Strokes and BE FAST

I’m sure you would agree – it’s a bummer getting older. Suddenly we start having various ailments – some minor and others severe. It dawns us on we are no longer invincible.

No One Ever Wants to Experience a Stroke

Not only because we may die from one but if we don’t die, we may suffer from some type of permanent disability. So, it’s crucial for us and our families to know as much about Strokes and their warning signs as we can.

Here is information from the American Stroke Association.

  • Strokes are the fifth leading cause of death here in the United States.
  • Each year about 795,000 people have a stroke. 610,000 have one for the first time. The other 185,000 have subsequent ones.
  • Annually about 130,000 people die from strokes.
  • For those who live, there is the risk of some form of disability.

There are 2 different types of strokes.

  • The first is caused by a blood clot in the brain. This obstructs the flow of blood and is called an Ischemic Stroke.
  • The second is from a blood vessel bursting. This prevents the flow of blood to parts of the brain. It is called a Hemorrhagic Stroke.

When the blood flow is obstructed or stopped entirely, the brain cells in the affected area don’t receive the blood they need and start to die. That causes paralysis or, in severe cases, death.

Certain people have a warning sign that they may be susceptible to have a stroke in the future. They experience what is called a transient ischemic attack. Here a blood vessel is temporarily blocked or is not blocked completely. Then the blood starts flowing normally again.

Those who experience these transient ischemic attacks should let their doctors know about them.

Strokes can occur at any age. A third of the people who have strokes are over 55. The rest are in younger people. You may recall the actress, Patricia Neal. (She was from Knoxville. The Patricia Neal Rehabilitation Center here in Knoxville is named for her.) While pregnant at age 39 in 1965, she experienced three massive strokes.

Here are risk factors which can lead to strokes:

  • High Blood Pressure
  • Diabetes Mellitus
  • High Cholesterol
  • Overweight/Obesity
  • Smoking
  • Poor Diet
  • Lack of Exercise
  • Certain Medications

Members in some families are more prone to having strokes.

Since they outnumber men, women are more likely to have strokes. African Americans and Hispanics have strokes more frequently than other ethnic groups. They are more common in African Americans with Sickle Cell Anemia.

After age 55, the chances for a person to have a stroke double every 10 years.

The faster a person starts treatment for a stroke, the less damaging the stroke will be. So, a key is for people to recognize the early warning signs that stroke is starting or has occurred. People treated within the first 3 to 4 1/2 hours have the best chance of experiencing minimal damage.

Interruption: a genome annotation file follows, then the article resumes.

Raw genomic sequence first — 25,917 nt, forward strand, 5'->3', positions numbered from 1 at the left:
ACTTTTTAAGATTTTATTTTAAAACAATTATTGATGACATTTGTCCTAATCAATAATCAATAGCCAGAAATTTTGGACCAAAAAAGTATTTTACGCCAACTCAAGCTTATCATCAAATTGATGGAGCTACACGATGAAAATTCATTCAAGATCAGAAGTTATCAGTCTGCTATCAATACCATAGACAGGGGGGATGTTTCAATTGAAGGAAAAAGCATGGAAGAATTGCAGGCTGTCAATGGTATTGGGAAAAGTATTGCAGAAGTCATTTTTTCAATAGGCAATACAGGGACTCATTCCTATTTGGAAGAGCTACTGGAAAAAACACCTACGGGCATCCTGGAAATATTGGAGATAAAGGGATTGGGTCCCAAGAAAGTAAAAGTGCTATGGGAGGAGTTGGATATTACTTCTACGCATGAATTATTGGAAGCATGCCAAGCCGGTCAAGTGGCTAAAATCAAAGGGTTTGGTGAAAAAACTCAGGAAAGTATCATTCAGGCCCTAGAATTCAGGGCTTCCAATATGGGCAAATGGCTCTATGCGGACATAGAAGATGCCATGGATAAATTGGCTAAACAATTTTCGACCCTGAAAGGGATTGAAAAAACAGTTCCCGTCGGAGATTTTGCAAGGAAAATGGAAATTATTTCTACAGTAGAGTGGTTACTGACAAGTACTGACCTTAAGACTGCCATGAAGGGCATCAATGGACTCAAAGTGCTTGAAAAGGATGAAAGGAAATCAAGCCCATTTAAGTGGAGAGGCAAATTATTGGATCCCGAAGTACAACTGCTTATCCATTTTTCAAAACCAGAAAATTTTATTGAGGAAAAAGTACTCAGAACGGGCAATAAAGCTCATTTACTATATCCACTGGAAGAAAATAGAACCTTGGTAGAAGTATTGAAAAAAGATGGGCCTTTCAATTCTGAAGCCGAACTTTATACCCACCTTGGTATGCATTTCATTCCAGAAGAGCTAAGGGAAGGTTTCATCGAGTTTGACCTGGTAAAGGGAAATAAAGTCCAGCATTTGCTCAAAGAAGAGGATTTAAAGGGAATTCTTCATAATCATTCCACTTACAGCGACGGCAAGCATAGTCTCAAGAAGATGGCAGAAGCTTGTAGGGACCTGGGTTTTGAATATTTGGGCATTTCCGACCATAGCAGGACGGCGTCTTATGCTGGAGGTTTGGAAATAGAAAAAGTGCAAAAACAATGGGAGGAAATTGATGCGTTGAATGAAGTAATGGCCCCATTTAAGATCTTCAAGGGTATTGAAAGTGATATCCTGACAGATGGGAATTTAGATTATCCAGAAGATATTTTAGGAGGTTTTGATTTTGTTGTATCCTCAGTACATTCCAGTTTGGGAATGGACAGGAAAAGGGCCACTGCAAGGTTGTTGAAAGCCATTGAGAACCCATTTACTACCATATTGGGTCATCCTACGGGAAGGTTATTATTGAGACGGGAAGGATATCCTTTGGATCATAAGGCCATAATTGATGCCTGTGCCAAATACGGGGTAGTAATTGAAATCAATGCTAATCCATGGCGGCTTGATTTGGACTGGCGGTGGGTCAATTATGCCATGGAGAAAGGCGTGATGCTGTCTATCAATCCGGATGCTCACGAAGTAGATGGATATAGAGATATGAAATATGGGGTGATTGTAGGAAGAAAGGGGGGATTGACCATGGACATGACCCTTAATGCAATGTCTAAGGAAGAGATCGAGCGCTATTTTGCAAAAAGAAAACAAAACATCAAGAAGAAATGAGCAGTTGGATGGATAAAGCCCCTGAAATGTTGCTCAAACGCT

Remember the acronym, “BE FAST.”

  • B — BALANCE: A sudden loss of balance or coordination, such as not being able to walk a straight line or touch a finger to the nose.
  • E — EYES: Sudden vision changes, such as double vision or blindness in one eye.
  • F — FACE DROOPING: Droopiness or numbness on one side of the face, such as an uneven smile.
  • A — ARM WEAKNESS: Weakness in one arm, such as not being able to raise both arms.
  • S — SPEECH DIFFICULTY: Slurred speech or speech that is difficult to understand.
  • T — TIME TO CALL 911: If any of the above symptoms are present, it’s important to call emergency responders or go to the ER right away, even if symptoms seem to disappear. Be sure to record the time when symptoms started.

Remember – starting treatment for a person experiencing a stroke in the first 3 to 4 ½ hours is critical to minimize the effect it will have. If you are experiencing any of these yourself, call 911 or ask someone to call for you. If you notice someone you’re with experience some or all of the “BE FAST” signs, call for help for them or get them to the Emergency Room.

Several years ago, you may have seen something indicating you should give a baby aspirin to a person you thought may be experiencing a stroke. That is no longer recommended. The reason is an aspirin slows the clotting of the blood. You can’t be sure what is causing the stroke. While an aspirin may be good for a person experiencing a stroke cause by a blood clot, it would be harmful to a person experiencing a stroke caused by a ruptured blood vessel.

If you call 911, follow the advice the medical professionals give you.

Always Keep in the Back of Your Mind . . .

. . . the quicker a person experiencing a stroke is treated the less damage there will be from it. So, watch for the signs. If you see a person with one or more of them, call 911 or get them to the emergency room as soon as possible.

You never know who it may be – a relative or friend or even a total stranger you see in a restaurant or other public place. They will be grateful for the help you give them.